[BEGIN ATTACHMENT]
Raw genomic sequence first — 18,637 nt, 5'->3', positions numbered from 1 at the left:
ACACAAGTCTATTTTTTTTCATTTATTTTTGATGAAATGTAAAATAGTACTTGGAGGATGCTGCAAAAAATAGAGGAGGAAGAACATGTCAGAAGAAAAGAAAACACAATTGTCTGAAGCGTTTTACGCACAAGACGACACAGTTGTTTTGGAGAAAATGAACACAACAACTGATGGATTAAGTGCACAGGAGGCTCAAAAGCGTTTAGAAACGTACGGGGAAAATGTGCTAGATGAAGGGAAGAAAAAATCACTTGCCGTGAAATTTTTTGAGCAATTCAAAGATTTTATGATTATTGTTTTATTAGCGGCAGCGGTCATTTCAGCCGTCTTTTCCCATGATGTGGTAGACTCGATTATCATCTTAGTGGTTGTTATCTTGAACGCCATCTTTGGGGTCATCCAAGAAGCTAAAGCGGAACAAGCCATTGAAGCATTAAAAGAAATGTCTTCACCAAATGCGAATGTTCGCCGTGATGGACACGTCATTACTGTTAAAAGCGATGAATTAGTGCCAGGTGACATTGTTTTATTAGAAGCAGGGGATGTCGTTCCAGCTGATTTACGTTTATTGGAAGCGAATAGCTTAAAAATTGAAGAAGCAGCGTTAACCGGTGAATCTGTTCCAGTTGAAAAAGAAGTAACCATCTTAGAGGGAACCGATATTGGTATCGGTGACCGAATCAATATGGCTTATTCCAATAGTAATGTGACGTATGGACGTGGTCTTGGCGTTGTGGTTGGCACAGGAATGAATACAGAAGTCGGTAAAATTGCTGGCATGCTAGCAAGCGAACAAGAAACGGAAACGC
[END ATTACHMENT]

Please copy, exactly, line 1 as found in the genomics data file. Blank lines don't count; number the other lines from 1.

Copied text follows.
Raw genomic sequence first — 18,637 nt, 5'->3', positions numbered from 1 at the left: